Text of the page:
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Epidemiology of prehospital pain: an opportunity for improvement
  1. Paul Andrew Jennings1,2,
  2. Peter Cameron2,
  3. Stephen Bernard1,2
  1. 1Ambulance Victoria, Melbourne, Victoria, Australia
  2. 2Monash University, Department of Epidemiology and Preventive Medicine, Melbourne, Victoria, Australia
  1. Correspondence to Paul Andrew Jennings, Monash University, The Alfred Centre, 99 Commercial Road, Melbourne, Victoria 3004, Australia; paul.jennings{at}


This retrospective, electronic patient care record review examined a consecutive sample of patients presenting with pain to the metropolitan region of Ambulance Victoria over a period of 12 months in 2008. The majority of patients did not achieve clinically significant pain reduction, but did achieve some pain relief while in ambulance care. Those with the most severe pain had pain reduction that was clinically significant. Further research is needed to provide optimal pain relief in the prehospital setting.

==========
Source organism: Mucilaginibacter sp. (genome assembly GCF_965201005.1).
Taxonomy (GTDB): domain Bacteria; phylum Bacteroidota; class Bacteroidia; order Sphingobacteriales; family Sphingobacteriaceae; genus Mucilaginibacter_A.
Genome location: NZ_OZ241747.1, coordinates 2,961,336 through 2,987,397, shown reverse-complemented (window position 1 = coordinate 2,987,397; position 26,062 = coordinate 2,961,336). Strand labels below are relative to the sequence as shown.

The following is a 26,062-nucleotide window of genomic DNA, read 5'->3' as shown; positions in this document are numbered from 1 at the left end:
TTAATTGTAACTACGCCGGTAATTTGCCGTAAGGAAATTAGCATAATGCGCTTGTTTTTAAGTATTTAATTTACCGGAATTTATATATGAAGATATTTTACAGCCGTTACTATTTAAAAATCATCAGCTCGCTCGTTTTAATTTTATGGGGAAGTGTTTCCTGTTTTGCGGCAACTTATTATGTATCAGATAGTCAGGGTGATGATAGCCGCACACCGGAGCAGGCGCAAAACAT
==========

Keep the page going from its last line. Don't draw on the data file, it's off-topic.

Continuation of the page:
• Pain
  • emergency medical services
  • emergency medicine
  • epidemiology
  • wounds and injuries
  • analgesia/pain control
  • major incidents
  • epidemiology
  • nursing
  • pre-hospital
  • trauma

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  • Competing interests None.

  • Ethics approval This study was conducted with the approval of the Monash University Human Research Ethics Committee.

  • Provenance and peer review Not commissioned; not externally peer reviewed.